A crucial factor in the exposure of FMG’s breach was the revelation by archaeologist Sue Singleton (of Eureka Heritage, NSW), that FMG had coerced her into removing expert ethnographic information from a report that FMG “considered prejudicial” to its business; and the release of Ms Singleton’s database of Yindjibarndi sites, which enabled DIA to detect omissions in FMG’s reports

  6. Irate mayors plot Barnett fall


    High-profile independents are targeting the Barnett Government's heartland amid growing disquiet in the golden triangle.

    Cottesloe and Nedlands mayors Kevin Morgan and Max Hipkins are to take on Premier Colin Barnett and Environment Minister Bill Marmion in their safe Liberal seats, motivated by "fear, anger and alienation" in the western suburbs.

    Both will argue that the Government's proposed council amalgamations, "draconian" planning laws and moves to create higher-density, high-rise developments in the western suburbs ignore the wishes of local communities.

    The two mayors are members of the Western Suburbs Alliance and the City Gatekeepers lobby group, which opposed the Elizabeth Quay foreshore development.

    Fellow alliance member and environmentalist Wayne Monks will run as an independent in Churchlands, which is being vacated by former education minister Liz Constable. Former marketing manager and road train driver Greg Ross will contest Planning Minister John Day's Kalamunda seat.

    The alliance was formed in July and consists of high-profile professionals and community groups.

    Mr Hipkins said the Government's DEVELOPMENT ASSESSMENT PANELS - which determine applications for big projects instead of local councils - were increasingly seizing power from councils
    Political commentator Harry Phillips said though taking on a premier or minister would be tough, local mayors were best placed to mount such a challenge.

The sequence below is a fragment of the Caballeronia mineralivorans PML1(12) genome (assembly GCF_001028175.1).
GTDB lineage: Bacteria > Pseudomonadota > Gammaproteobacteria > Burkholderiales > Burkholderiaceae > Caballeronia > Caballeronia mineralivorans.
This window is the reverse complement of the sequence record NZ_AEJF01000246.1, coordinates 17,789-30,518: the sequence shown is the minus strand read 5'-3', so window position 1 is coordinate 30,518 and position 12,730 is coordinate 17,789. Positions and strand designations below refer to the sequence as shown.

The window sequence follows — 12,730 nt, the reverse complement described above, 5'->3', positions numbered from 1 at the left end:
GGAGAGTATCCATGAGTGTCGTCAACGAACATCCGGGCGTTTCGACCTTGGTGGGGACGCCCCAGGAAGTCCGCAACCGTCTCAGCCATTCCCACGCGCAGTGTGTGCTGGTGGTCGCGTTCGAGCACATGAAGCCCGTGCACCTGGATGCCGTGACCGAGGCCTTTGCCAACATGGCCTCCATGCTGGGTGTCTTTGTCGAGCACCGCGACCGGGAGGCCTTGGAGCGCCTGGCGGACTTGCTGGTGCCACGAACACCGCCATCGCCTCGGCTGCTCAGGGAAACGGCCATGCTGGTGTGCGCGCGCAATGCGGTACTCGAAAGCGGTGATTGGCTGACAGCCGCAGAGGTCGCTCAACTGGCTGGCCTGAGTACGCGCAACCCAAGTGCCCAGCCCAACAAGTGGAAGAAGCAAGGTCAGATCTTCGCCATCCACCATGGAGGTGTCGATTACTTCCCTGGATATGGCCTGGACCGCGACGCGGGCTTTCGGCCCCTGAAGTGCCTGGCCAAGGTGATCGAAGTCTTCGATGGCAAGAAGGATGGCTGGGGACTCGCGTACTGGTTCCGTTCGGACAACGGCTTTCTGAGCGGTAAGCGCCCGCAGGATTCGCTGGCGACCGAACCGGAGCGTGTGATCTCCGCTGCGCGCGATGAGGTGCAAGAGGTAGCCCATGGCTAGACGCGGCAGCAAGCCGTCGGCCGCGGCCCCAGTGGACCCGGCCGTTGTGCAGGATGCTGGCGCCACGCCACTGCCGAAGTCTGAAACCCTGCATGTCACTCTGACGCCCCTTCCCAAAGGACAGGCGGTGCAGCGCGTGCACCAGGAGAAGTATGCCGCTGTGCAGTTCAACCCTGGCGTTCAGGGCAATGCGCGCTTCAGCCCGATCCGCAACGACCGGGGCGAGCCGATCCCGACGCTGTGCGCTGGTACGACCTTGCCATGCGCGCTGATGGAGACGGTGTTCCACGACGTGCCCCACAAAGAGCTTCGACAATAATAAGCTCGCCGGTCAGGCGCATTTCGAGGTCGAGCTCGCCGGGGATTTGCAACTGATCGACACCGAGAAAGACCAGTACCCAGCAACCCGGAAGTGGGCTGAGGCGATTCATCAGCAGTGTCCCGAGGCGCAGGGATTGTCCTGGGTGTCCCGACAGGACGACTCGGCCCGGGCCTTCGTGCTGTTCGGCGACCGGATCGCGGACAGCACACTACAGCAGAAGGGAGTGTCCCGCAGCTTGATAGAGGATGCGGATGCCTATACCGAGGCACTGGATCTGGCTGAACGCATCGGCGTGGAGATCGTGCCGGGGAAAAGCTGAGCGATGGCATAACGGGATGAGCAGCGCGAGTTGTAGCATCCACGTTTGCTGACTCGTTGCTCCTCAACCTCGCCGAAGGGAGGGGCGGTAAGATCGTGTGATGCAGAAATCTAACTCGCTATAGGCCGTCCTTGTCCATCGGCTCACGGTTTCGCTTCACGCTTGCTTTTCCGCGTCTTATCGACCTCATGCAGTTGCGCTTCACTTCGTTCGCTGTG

"If both mayors could get the bulk of preferences from Labor, and the Greens, then you'd have to believe that with a good campaign they might be in with a chance," he said.

  7. Origin Oil are developing a system to clean up frac water.
    Some staggering facts here on the amount of water fraccing requires.

    OriginOil, Inc. (OTCBB: OOIL), the developer of a breakthrough energy production process for harvesting algae and cleaning up oil & gas water, announced that it has signed its first agreement to license OriginOil’s proprietary CLEAN-FRAC process with oil and gas water treatment firm Pearl H2O.
    The agreement is the first in the company’s “Powered by OriginOil” strategy of deploying OriginOil’s unique technology across global markets to Original Equipment Manufacturers (OEMs) who will integrate it seamlessly into their systems and under their own brand.
    Water is produced and used in large quantities in oil and gas operations. According to the U.S. Department of Energy, an average of 3 barrels of contaminated water is generated for each 1 barrel of oil produced. In the United States, the average is 7 barrels of water. Greentech Media reports that energy companies pay between $3 – $12 to dispose of each barrel of produced water, implying a potential world market value between $300 billion and $1 trillion per year. rollout under our new partnership."




    "Casings that are designed to protect groundwater from contamination are likely to, and in fact do, corrode over time.
    A senior officer of DMP recently told a stakeholder reference group meeting held at the EPA offices in Perth that we need not worry about the likelihood of failure of abandoned gas wells due to casing corrosion because “well casings do not corrode, they are good for a lifetime - up to 100 years”.
    This is an entirely rhetorical statement. In fact, casing corrosion is a common problem in the petroleum industry.
    For example, a conventional oil well – Hovea 8 - in the northern Perth basin, operated by ORIGIN ENERGY, had to be ‘shut in’ earlier this year due to casing corrosion during production. This well had only been in operation for 8 years and was not subject to the high pressures of fracking or high volumes of unknown chemicals used in the fracking process.
    In WA, nobody is held responsible for failure of abandoned wells. Future generations will be left with this legacy."


    As far as the construction goes, it depends on the materials that are used. The standard until recently has been steel casing. Steel casing has an average life of about 30 years. After about 30 years the casing will rust and the well will collapse. It also depends on the quality of water. There are places where a steel-cased well can last 100 years, but there are also places where a steel-cased well won't last five years.

    1. Of course some companies,especially since the GFC,have used cheap Chinese steel casings to save money.
      The amount of defective steel coming out of China has been staggering,everything from cranes to motorcycles have been breaking and collapsing.
      The same applies to their steel casing.
      Another disaster waiting to happen,what a mess.